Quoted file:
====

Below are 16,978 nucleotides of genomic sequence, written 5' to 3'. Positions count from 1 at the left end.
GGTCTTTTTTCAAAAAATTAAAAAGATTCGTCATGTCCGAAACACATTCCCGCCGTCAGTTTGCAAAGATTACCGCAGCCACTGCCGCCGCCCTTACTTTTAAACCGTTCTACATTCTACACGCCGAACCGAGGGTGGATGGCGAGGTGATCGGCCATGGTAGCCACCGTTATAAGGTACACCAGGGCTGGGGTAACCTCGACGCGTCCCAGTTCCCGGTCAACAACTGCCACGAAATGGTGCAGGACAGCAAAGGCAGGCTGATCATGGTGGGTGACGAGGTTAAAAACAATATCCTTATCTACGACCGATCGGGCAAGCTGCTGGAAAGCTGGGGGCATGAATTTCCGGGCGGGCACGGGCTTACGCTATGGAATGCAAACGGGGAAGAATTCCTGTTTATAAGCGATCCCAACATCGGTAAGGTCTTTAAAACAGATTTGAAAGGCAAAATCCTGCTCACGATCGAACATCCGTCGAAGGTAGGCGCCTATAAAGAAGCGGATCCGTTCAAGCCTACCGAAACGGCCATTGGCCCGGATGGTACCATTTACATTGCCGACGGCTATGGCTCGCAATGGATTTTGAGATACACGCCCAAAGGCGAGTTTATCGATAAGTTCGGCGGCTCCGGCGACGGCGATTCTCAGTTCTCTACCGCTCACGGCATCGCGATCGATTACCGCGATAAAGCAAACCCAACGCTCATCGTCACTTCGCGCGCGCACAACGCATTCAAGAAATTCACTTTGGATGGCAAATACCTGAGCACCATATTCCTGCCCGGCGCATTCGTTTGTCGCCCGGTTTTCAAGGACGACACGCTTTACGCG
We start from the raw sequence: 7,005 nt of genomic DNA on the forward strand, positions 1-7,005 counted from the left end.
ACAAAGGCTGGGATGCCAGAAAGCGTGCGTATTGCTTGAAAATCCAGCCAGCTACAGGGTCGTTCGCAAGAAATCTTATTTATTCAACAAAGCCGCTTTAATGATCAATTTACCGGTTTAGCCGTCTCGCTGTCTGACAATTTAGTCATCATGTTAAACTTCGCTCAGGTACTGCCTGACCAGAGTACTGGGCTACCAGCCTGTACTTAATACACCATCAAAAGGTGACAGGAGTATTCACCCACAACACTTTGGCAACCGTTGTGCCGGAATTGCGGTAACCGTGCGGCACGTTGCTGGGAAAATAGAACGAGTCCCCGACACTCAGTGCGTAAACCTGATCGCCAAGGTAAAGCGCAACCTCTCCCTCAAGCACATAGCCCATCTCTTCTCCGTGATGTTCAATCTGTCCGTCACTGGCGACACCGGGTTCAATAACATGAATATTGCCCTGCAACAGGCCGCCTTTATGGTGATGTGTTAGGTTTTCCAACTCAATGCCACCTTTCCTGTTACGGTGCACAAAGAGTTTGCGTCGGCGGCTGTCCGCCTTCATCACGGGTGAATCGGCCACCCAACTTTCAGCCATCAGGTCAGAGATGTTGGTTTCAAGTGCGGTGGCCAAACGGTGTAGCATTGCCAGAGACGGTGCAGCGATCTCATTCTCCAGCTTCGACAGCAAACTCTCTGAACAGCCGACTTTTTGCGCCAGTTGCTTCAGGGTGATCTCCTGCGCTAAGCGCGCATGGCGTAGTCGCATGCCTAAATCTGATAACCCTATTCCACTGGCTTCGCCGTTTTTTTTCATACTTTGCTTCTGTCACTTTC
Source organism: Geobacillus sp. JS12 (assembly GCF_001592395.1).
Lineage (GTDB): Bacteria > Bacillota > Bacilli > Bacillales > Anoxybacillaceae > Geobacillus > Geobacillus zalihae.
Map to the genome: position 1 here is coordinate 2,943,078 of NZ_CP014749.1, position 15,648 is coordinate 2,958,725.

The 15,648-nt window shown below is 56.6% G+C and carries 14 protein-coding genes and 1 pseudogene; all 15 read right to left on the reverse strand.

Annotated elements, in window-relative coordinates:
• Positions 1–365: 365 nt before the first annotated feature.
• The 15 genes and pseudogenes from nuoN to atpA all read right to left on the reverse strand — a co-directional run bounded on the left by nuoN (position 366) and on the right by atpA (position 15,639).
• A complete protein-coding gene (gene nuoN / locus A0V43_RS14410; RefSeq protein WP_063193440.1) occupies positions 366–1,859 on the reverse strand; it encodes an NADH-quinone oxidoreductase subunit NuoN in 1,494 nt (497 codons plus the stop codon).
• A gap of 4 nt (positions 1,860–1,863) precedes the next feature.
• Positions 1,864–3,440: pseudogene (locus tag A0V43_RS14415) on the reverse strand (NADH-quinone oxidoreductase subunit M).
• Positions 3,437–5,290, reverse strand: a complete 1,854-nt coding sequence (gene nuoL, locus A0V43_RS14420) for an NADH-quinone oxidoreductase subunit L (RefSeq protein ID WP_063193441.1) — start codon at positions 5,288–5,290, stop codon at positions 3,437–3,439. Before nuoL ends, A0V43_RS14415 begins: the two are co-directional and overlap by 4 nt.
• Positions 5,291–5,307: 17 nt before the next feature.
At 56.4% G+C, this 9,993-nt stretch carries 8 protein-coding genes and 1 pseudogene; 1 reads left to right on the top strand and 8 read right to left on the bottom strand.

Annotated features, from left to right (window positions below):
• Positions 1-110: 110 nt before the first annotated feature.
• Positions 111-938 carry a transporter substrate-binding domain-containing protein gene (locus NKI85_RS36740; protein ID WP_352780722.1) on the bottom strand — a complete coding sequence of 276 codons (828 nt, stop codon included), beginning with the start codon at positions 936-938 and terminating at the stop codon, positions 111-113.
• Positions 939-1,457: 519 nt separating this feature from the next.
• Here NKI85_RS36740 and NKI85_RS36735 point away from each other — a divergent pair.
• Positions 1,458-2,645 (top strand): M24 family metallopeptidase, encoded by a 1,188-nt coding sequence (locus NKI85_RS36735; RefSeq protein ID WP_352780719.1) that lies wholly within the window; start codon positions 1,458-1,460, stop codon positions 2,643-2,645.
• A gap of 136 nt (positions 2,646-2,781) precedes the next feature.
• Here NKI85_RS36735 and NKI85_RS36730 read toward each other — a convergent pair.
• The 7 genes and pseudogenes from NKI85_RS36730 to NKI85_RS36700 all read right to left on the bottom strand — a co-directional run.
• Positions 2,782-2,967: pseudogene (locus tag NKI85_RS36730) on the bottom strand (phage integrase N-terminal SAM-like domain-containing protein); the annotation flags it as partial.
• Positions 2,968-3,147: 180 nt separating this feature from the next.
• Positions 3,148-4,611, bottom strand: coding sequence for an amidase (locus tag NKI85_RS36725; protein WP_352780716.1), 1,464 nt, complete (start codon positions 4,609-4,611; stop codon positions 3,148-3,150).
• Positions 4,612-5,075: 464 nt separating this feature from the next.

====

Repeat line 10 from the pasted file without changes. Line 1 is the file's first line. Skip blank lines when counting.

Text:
• Positions 1–365: 365 nt before the first annotated feature.